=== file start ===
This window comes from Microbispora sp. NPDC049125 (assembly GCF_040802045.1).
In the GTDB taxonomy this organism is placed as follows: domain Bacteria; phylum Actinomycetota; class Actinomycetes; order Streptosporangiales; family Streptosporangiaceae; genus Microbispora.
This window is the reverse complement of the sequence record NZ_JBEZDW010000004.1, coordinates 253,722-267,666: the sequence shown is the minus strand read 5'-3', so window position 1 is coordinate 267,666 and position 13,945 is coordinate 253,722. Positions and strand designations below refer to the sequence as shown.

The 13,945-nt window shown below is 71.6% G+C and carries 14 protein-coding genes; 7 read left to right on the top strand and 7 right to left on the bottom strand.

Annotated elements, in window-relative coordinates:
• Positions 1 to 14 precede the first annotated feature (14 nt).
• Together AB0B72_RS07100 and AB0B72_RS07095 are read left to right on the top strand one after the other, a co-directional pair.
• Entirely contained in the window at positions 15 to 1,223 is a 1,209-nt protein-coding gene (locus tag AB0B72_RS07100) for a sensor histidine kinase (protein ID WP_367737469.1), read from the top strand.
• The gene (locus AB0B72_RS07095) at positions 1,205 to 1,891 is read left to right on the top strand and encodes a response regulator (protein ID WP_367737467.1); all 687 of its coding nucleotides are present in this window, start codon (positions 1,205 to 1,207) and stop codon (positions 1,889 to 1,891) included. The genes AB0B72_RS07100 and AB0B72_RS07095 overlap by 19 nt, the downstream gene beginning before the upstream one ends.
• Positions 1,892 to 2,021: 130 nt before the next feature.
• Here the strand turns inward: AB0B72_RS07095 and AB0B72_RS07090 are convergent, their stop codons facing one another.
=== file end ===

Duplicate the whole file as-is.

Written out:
This window comes from Microbispora sp. NPDC049125 (assembly GCF_040802045.1).
In the GTDB taxonomy this organism is placed as follows: domain Bacteria; phylum Actinomycetota; class Actinomycetes; order Streptosporangiales; family Streptosporangiaceae; genus Microbispora.
This window is the reverse complement of the sequence record NZ_JBEZDW010000004.1, coordinates 253,722-267,666: the sequence shown is the minus strand read 5'-3', so window position 1 is coordinate 267,666 and position 13,945 is coordinate 253,722. Positions and strand designations below refer to the sequence as shown.

The 13,945-nt window shown below is 71.6% G+C and carries 14 protein-coding genes; 7 read left to right on the top strand and 7 right to left on the bottom strand.

Annotated elements, in window-relative coordinates:
• Positions 1 to 14 precede the first annotated feature (14 nt).
• Together AB0B72_RS07100 and AB0B72_RS07095 are read left to right on the top strand one after the other, a co-directional pair.
• Entirely contained in the window at positions 15 to 1,223 is a 1,209-nt protein-coding gene (locus tag AB0B72_RS07100) for a sensor histidine kinase (protein ID WP_367737469.1), read from the top strand.
• The gene (locus AB0B72_RS07095) at positions 1,205 to 1,891 is read left to right on the top strand and encodes a response regulator (protein ID WP_367737467.1); all 687 of its coding nucleotides are present in this window, start codon (positions 1,205 to 1,207) and stop codon (positions 1,889 to 1,891) included. The genes AB0B72_RS07100 and AB0B72_RS07095 overlap by 19 nt, the downstream gene beginning before the upstream one ends.
• Positions 1,892 to 2,021: 130 nt before the next feature.
• Here the strand turns inward: AB0B72_RS07095 and AB0B72_RS07090 are convergent, their stop codons facing one another.